• Overall GPA (3.0 or higher should be shared, and make sure to include the scale.  (Example: 3.4/4.0 GPA)
  • Scholarships/Awards (Dhillon School of Business - Dean's List | 20XX, 20XX)
  • Relevant courses - max of 6 (Biology 2000 - Principles of Genetics, Biology, Marketing 3215 - Introduction to Marketing Communications and Social Media) 
  • Co-op students should list that their current enrolment in the program
  • Club memberships (optional)



Relevant Experience

  • List the job title first with some type of emphasis (e.g. bold text). Include the name of the organization, location, and your start and end dates.
  • Try to include at least one experience entry on the first page of your resume.
  • Mirror the language of the industry and job posting you're seeking, and focus on the skills and abilities that will match the needs of the position.
  • Include bullet points explaining activities performed, responsibilities taken on, skills developed, special accomplishments, compliments from supervisors, leadership roles, committee work, etc. 
  • Use concrete details and quantify your statements whenever possible (e.g. “Supervised a team of 5 employees”, “Increased sales by 15%”, “Presented to a group of 100 students”, etc.).
  • Do not use personal pronouns or introductory phrases (e.g. “In this position, my duties included recruiting and training 3 volunteers.”). Instead, start your statements with verbs (e.g. “Recruited and trained 3 volunteers.”).


Describe your Skills

Find words and connect them to your resume phrases' knowledge, skills, and attributes.

Action Words

Include the results of your work in each description of your experiences.  This tells a prospective employer not just what you have done, but why it mattered.  Be specific and highlight the strengths, skills, values, and knowledge that will be most relevant to this particular employer who is hiring for this specific job.  

Verb + Task + Result


  • Composed and published effective magazine advertising copy, press releases and letters as part of a successful fundraising campaign that generated $10,000.
  • Researched timely issues, keeping in mind local interests and our target audience in order to increase readership of a weekly newsletter and quarterly magazine.  

You can also invert the formula to more strongly emphasize the result and de-emphasize the details of the task itself.  

  • Create a welcoming environment for customers by thoroughly & efficiently cleaning equipment at the end of each shift, encouraging them to return.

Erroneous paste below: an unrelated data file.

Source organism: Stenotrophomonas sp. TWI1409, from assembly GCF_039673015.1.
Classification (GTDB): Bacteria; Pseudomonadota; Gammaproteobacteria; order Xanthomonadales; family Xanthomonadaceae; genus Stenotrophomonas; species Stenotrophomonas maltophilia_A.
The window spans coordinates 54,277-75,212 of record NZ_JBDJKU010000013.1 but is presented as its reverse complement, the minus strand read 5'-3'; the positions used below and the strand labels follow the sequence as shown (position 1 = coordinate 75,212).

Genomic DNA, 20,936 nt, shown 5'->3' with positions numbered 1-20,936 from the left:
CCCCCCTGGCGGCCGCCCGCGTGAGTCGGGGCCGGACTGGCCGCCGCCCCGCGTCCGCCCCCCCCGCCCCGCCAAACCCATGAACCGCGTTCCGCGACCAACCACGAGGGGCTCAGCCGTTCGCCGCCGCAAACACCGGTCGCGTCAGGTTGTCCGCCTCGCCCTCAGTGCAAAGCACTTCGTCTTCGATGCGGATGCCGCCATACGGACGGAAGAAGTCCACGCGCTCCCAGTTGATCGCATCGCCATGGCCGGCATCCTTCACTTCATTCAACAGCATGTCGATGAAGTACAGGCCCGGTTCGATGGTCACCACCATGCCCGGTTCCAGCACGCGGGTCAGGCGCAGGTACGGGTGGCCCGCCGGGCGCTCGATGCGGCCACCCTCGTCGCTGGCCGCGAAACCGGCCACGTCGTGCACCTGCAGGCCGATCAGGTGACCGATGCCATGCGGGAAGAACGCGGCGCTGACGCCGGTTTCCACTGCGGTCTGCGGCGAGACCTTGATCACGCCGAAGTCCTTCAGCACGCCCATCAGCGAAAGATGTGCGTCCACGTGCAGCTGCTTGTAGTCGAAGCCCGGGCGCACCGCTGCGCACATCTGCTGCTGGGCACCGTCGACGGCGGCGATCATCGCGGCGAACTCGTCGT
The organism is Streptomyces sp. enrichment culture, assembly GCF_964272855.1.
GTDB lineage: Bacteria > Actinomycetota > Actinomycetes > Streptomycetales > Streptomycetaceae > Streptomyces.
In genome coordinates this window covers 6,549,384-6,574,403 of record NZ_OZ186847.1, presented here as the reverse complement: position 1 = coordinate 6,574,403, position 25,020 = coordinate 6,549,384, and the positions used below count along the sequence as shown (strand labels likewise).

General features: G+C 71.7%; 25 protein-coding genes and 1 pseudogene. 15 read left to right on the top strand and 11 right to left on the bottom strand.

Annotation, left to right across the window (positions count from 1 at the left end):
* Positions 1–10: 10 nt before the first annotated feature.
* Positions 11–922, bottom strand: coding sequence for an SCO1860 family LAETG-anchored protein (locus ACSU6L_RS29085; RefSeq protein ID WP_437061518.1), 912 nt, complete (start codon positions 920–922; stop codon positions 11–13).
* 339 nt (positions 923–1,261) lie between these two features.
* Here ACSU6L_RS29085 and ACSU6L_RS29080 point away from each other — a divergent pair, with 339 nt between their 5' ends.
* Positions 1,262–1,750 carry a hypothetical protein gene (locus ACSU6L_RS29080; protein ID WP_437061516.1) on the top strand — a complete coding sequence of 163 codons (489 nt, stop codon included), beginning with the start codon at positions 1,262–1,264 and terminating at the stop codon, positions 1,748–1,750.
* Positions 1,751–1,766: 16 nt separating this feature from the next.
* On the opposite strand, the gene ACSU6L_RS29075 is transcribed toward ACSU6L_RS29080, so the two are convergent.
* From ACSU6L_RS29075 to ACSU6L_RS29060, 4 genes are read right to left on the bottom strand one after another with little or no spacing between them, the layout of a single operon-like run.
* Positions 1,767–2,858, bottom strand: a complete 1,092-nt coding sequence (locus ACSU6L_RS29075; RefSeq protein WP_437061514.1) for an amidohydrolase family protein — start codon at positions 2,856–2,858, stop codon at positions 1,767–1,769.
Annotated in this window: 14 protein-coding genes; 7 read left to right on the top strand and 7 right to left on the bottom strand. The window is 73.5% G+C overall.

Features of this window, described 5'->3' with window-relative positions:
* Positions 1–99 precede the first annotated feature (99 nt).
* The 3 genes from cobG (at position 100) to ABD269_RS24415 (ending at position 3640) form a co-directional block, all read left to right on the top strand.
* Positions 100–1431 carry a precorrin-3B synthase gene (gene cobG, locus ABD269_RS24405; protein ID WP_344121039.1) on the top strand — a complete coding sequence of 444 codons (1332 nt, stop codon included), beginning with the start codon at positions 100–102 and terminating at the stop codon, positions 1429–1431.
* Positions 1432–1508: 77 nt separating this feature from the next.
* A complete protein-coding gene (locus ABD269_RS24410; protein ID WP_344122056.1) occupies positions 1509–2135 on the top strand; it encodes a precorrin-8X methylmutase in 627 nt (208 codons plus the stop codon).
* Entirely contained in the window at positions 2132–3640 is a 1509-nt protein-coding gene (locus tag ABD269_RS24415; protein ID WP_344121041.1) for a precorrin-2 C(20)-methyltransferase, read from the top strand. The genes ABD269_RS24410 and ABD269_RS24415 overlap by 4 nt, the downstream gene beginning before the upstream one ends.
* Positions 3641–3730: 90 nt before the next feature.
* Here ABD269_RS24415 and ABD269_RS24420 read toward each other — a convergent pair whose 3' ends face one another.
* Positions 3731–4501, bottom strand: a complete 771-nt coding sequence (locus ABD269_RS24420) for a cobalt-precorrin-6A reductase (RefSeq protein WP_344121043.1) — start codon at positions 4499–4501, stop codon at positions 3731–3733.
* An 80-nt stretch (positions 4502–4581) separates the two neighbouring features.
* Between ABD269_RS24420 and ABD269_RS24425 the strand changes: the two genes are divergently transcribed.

Tip: There may be multiple results you can think of for a single task!  You can choose which result to highlight depending on what you think will be most relevant to your employer.

Tip: Use the following questions to help you craft more descriptive statements:

  • What was the purpose of specific duties? 
  • What made you stand out? 
  • How did you make a contribution? Did you contribute to client or customer satisfaction or any other end results in the bigger picture of the company and its goals or values?

Optional Sections

These headings can be used to shows employers that you’re well-rounded and can help them understand your additional experience and how you may fit with their team.

  • If you have work or volunteer experience that enhances your qualifications for employment, that does not match the job positing exactly.
  • Follow the same outline as in Relevant Experiences. 
  • If you choose to add detail in these entries, focus on the transferable skills you developed and how you can apply them to the position you’re seeking.

If you have a robust award/scholarship that is relevant to the job posting, include a more detailed summary.

  • Name of the award
  • Organization award is connected to
  • Date (year)
  • One sentence to summarize what the award/scholarship was regarding.

Projects that display skills and professional experience relevant to the job posting

  • Name of the project
  • Organization project is connected to
  • Date (year)
  • Include citations and links if relevant 
  • bullet point reflecting transferable skills and knowledge
  • List the job title first and format with some type of emphasis (e.g. bold text). Place the name of the organization, location, and dates on the second line.
  • If you add detail in these entries, focus on the transferable skills you developed and can apply to the new position you’re seeking.

If you have participated in Student Union or another student leadership experience follow the same pattern

  • List the position title first and format with some type of emphasis (e.g. bold text). Place the name of the organization, location, and dates on the second line.
  • If you add detail in these entries, focus on the transferable skills you developed and can apply to the new position you’re seeking.
  • List the training or certification title first in bold text.
  • Place the name of the organization, location, and dates on the second line.
  • List the name of the membership first in bold text.
  • Place the name of the organization, location, and dates on the second line.

This section shows employers that you’re well-rounded and can help them understand your personality and how you may fit with their team.


Blogger | Blogging about minimalist living with two articles featured in the the Daily Hive Calgary
Runner | Trained for 6 months and ran the MBO Vancouver Half Marathon 20XX